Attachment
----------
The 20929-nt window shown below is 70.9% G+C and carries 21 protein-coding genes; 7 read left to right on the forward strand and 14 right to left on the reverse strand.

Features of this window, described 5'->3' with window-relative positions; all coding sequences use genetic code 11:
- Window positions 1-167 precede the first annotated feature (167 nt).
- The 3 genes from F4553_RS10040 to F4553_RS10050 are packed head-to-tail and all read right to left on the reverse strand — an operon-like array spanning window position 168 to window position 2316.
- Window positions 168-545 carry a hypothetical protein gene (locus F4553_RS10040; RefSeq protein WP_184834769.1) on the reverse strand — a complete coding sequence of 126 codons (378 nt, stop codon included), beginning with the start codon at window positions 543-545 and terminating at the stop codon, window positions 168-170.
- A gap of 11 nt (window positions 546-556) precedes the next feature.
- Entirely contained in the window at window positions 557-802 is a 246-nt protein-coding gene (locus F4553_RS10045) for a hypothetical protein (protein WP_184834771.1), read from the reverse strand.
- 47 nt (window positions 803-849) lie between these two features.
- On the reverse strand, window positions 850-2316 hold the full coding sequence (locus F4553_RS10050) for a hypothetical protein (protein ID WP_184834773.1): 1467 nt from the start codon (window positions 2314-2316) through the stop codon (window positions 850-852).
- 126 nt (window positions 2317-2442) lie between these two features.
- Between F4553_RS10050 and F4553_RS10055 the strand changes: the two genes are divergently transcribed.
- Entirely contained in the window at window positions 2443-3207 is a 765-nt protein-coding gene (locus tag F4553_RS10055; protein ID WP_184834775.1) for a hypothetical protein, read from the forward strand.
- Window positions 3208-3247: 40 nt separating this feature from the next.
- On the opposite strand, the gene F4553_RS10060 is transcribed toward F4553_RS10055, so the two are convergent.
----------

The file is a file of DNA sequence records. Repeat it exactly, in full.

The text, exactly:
The 20929-nt window shown below is 70.9% G+C and carries 21 protein-coding genes; 7 read left to right on the forward strand and 14 right to left on the reverse strand.

Features of this window, described 5'->3' with window-relative positions; all coding sequences use genetic code 11:
- Window positions 1-167 precede the first annotated feature (167 nt).
- The 3 genes from F4553_RS10040 to F4553_RS10050 are packed head-to-tail and all read right to left on the reverse strand — an operon-like array spanning window position 168 to window position 2316.
- Window positions 168-545 carry a hypothetical protein gene (locus F4553_RS10040; RefSeq protein WP_184834769.1) on the reverse strand — a complete coding sequence of 126 codons (378 nt, stop codon included), beginning with the start codon at window positions 543-545 and terminating at the stop codon, window positions 168-170.
- A gap of 11 nt (window positions 546-556) precedes the next feature.
- Entirely contained in the window at window positions 557-802 is a 246-nt protein-coding gene (locus F4553_RS10045) for a hypothetical protein (protein WP_184834771.1), read from the reverse strand.
- 47 nt (window positions 803-849) lie between these two features.
- On the reverse strand, window positions 850-2316 hold the full coding sequence (locus F4553_RS10050) for a hypothetical protein (protein ID WP_184834773.1): 1467 nt from the start codon (window positions 2314-2316) through the stop codon (window positions 850-852).
- 126 nt (window positions 2317-2442) lie between these two features.
- Between F4553_RS10050 and F4553_RS10055 the strand changes: the two genes are divergently transcribed.
- Entirely contained in the window at window positions 2443-3207 is a 765-nt protein-coding gene (locus tag F4553_RS10055; protein ID WP_184834775.1) for a hypothetical protein, read from the forward strand.
- Window positions 3208-3247: 40 nt separating this feature from the next.
- On the opposite strand, the gene F4553_RS10060 is transcribed toward F4553_RS10055, so the two are convergent.